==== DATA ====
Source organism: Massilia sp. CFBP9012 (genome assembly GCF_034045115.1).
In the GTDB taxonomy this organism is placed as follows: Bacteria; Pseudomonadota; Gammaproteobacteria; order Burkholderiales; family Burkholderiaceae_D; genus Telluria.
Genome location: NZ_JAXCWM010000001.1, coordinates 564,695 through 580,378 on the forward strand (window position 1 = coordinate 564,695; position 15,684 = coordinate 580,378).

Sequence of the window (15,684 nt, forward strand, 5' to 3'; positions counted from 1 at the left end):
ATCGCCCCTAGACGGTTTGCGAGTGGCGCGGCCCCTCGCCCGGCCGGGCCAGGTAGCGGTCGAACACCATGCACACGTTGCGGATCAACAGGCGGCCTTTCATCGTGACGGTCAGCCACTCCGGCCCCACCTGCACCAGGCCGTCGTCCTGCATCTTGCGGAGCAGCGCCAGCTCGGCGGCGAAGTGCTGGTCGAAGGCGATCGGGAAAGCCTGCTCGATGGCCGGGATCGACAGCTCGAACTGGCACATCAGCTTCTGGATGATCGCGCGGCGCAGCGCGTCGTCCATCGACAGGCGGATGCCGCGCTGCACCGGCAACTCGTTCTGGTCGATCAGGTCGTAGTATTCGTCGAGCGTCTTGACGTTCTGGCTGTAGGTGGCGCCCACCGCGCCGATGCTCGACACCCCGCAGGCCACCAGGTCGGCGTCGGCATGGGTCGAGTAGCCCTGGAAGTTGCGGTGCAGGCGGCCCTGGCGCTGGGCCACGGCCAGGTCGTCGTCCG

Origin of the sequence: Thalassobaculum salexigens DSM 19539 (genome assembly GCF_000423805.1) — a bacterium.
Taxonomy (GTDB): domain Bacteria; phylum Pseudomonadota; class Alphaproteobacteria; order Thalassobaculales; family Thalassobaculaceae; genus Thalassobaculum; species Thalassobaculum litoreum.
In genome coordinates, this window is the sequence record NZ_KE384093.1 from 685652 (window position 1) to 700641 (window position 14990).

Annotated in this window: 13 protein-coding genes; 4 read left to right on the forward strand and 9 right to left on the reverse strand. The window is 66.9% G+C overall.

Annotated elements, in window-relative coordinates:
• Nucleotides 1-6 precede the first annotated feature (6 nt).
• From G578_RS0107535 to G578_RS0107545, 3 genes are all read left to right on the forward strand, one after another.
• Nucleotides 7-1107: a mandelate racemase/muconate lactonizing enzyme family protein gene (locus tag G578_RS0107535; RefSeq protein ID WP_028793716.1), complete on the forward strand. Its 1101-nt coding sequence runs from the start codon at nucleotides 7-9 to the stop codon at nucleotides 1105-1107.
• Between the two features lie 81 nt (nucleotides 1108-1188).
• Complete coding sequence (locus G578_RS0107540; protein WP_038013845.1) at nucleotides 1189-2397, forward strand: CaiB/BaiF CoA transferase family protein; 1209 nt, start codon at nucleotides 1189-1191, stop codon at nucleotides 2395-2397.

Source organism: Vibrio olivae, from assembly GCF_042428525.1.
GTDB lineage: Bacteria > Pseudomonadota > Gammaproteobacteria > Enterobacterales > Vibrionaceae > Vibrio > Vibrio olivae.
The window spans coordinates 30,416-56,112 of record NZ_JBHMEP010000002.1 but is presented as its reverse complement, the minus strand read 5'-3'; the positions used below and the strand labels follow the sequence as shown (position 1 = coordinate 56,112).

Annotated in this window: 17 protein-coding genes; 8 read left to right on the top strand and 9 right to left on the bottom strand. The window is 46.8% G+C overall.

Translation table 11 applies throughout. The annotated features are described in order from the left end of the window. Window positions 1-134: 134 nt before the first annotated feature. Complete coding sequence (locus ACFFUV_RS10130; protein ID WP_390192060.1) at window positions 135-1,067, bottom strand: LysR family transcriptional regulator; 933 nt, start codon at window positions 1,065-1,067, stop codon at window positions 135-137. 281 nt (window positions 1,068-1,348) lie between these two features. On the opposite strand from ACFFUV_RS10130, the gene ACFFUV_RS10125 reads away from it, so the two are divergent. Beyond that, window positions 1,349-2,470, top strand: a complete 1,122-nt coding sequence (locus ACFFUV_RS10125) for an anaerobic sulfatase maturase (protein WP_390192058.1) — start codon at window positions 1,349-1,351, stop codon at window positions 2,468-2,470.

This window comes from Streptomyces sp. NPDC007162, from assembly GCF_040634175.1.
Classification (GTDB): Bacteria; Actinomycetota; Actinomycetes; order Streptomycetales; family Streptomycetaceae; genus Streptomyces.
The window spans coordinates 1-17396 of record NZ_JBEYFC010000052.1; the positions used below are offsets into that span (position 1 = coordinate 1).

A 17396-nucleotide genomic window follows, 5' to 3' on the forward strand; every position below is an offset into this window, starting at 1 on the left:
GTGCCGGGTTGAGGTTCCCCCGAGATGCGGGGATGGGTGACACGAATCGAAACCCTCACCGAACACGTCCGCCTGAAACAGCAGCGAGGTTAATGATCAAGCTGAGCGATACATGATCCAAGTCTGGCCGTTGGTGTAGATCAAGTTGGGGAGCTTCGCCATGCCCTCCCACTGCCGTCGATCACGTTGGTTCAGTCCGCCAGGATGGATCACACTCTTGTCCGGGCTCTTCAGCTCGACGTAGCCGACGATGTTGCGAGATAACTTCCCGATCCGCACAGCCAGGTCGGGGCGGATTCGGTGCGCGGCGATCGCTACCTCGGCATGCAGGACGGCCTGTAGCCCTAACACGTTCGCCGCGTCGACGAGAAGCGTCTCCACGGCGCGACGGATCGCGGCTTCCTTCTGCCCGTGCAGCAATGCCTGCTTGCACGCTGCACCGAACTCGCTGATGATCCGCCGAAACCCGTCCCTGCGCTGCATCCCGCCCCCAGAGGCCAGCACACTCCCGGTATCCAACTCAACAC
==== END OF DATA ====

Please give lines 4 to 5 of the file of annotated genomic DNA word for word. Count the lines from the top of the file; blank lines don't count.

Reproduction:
Sequence of the window (15,684 nt, forward strand, 5' to 3'; positions counted from 1 at the left end):
ATCGCCCCTAGACGGTTTGCGAGTGGCGCGGCCCCTCGCCCGGCCGGGCCAGGTAGCGGTCGAACACCATGCACACGTTGCGGATCAACAGGCGGCCTTTCATCGTGACGGTCAGCCACTCCGGCCCCACCTGCACCAGGCCGTCGTCCTGCATCTTGCGGAGCAGCGCCAGCTCGGCGGCGAAGTGCTGGTCGAAGGCGATCGGGAAAGCCTGCTCGATGGCCGGGATCGACAGCTCGAACTGGCACATCAGCTTCTGGATGATCGCGCGGCGCAGCGCGTCGTCCATCGACAGGCGGATGCCGCGCTGCACCGGCAACTCGTTCTGGTCGATCAGGTCGTAGTATTCGTCGAGCGTCTTGACGTTCTGGCTGTAGGTGGCGCCCACCGCGCCGATGCTCGACACCCCGCAGGCCACCAGGTCGGCGTCGGCATGGGTCGAGTAGCCCTGGAAGTTGCGGTGCAGGCGGCCCTGGCGCTGGGCCACGGCCAGGTCGTCGTCCG